LOS ANGELES — Loyola Marymount University will welcome veteran actor and social justice activist Martin Sheen as the keynote speaker for the university’s 2023 undergraduate commencement exercises on Saturday, May 6. Ginni Rometty, the former Chairman, President and CEO of IBM, will speak at the graduate commencement on Sunday, May 7; and the Hon. James E. Graves, Jr., judge of the United States Fifth Circuit Court of Appeals, will speak at Loyola Law School commencement on Sunday, May 21.
Best known for his seven-year turn as President Josiah Bartlet on the NBC series “The West Wing,” Sheen is a veteran of stage and screen, with more than 100 film roles over the last 60 years, including performances in “Apocalypse Now,” “Gandhi,” “Wall Street,” “The Departed,” and “The Amazing Spider-Man.” His starring television roles include “The West Wing” and “Grace and Frankie,” and his myriad guest appearances range from “Mission: Impossible” to “The Simpsons.” He has won an Emmy, Golden Globe, and SAG Award, and received Tony and BAFTA Award nominations.
Sheen’s long performing career mirrors his decades of work as an activist for social causes, including homelessness, poverty, nuclear disarmament, environmentalism, and anti-war efforts. He is a special envoy to the human rights organization Front Line Defenders and, through his association with the Sea Shepherd conservation group, has a research vessel named after him, the RV Martin Sheen. A longtime supporter of the Catholic Worker movement, Sheen played co-founder Peter Maurin in the film “Entertaining Angels: The Dorothy Day Story.”
As the ninth Chairman, President, and CEO of IBM, Rometty transformed the 100-year-old company, reinventing 50 percent of its portfolio, building a $25 billion hybrid cloud business, and establishing IBM’s leadership in AI and quantum computing. She drove record results in diversity and inclusion and supported the explosive growth of an innovative high school program, P-TECH, to prepare the workforce of the future in more than 28 countries. Through her work with the Business Roundtable, she helped redefine the purpose of the corporation.
Today, Rometty is a champion of SkillsFirst learning, hiring, and advancement—a movement to connect more people without college degrees with good jobs. In 2020, she co-founded OneTen, a coalition of companies and educators committed to upskilling, hiring, and promoting one million Black Americans without four-year degrees by 2030 into family-sustaining jobs and careers. She is also the author of the bestselling book “Good Power: Leading Positive Change in Our Lives, Work, and World” (Harvard Business Review Press).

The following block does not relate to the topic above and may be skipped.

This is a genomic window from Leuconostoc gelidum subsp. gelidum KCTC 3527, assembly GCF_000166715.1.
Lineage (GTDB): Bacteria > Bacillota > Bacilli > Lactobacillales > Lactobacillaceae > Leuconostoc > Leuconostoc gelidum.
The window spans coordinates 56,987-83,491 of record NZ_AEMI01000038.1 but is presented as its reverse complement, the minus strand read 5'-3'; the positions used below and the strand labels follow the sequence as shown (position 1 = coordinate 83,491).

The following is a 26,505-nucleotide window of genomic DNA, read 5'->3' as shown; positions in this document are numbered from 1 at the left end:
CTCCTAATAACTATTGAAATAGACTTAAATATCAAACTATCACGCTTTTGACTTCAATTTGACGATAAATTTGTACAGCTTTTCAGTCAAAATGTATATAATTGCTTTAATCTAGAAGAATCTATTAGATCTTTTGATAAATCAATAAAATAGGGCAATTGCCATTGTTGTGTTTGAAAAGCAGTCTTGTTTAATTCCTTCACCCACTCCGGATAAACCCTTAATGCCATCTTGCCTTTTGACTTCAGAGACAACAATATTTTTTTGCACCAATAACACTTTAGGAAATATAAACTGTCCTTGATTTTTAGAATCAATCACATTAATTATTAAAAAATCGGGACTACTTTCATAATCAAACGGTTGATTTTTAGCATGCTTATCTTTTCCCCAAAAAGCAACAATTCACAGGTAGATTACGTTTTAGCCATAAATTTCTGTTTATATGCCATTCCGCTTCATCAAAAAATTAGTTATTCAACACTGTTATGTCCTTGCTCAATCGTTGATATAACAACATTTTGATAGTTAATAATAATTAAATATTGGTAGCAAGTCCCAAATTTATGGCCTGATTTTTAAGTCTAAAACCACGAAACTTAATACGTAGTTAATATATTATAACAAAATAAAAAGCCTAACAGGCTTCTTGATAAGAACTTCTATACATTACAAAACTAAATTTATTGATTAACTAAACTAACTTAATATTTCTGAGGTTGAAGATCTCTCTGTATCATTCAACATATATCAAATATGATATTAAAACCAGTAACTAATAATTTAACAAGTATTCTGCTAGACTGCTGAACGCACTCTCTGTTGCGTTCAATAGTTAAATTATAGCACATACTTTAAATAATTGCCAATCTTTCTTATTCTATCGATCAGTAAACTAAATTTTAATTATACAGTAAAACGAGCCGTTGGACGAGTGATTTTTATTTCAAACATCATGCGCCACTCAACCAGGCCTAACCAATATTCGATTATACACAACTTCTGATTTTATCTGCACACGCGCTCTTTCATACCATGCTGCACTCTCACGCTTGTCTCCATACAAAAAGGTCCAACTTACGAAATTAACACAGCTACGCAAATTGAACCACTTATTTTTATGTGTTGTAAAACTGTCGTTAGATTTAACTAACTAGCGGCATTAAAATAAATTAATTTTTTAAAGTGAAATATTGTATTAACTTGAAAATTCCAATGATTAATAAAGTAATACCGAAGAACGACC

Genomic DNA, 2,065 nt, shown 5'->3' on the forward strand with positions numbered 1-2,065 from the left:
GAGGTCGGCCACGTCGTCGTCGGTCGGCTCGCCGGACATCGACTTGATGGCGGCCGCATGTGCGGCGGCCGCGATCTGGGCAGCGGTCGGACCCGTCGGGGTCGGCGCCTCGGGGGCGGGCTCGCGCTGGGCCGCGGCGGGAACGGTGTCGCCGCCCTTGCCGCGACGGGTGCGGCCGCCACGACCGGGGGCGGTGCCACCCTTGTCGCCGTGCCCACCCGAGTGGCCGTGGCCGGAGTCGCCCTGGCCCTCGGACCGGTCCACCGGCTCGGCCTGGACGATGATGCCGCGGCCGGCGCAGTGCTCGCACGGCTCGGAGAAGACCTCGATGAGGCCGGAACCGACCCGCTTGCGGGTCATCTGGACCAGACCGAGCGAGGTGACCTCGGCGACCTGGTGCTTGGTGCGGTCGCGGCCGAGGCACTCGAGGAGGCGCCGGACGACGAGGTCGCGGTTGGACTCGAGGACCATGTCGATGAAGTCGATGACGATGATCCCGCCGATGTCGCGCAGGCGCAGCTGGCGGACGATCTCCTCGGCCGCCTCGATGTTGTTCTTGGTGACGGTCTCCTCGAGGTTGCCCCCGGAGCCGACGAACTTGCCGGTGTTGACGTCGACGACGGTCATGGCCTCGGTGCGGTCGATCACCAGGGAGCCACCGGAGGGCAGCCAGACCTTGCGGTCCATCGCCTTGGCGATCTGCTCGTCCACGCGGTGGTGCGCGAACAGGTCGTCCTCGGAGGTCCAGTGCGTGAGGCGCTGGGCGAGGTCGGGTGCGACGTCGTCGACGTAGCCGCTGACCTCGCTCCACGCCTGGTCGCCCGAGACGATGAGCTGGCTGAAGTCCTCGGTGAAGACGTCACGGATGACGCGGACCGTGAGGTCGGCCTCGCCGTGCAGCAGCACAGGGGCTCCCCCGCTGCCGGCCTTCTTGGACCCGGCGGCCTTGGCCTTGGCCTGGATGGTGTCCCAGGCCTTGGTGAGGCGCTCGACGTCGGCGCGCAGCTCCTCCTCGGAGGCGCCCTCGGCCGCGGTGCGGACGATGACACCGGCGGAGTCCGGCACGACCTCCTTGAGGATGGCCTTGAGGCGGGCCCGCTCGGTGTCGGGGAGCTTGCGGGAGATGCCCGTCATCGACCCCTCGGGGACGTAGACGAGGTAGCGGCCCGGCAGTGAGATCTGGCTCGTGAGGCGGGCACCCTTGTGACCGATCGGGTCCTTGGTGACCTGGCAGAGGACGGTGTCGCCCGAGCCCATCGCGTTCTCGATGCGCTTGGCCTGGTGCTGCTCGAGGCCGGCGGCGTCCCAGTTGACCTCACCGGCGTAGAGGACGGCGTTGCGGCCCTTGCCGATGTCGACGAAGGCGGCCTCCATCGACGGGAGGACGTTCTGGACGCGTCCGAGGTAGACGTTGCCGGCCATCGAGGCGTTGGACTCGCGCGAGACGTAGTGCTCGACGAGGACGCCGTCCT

Judge Graves was nominated by President Barack Obama to the U.S. Court of Appeals for the Fifth Circuit in 2010, and his nomination was unanimously confirmed by the U.S. Senate in 2011. Upon nominating Judge Graves, President Obama said, “Throughout his career, James E. Graves has shown unwavering integrity and an outstanding commitment to public service.” Graves worked in private practice in Mississippi before being appointed a Hinds County circuit judge in 1991. He was appointed to the Mississippi Supreme Court in 2001, and served as its presiding justice from 2009 to 2011.
As the first African American from Mississippi to serve on the Fifth Circuit, Judge Graves was awarded the Mississippi Trailblazer of the Decade award—an award that recognizes Mississippians who have shown a commitment to racial, cultural, and gender diversity and who have presented Mississippi in a positive light. Judge Graves was awarded the 2011 FBI Director’s Community Leadership Award in recognition of his deep commitment to working with Mississippi youth.
More than 2,000 undergraduate and graduate students will participate in LMU’s commencement exercises, which will be held at Sunken Garden on the LMU Westchester campus and streamed live. More information can be found at lmu.edu/commencement.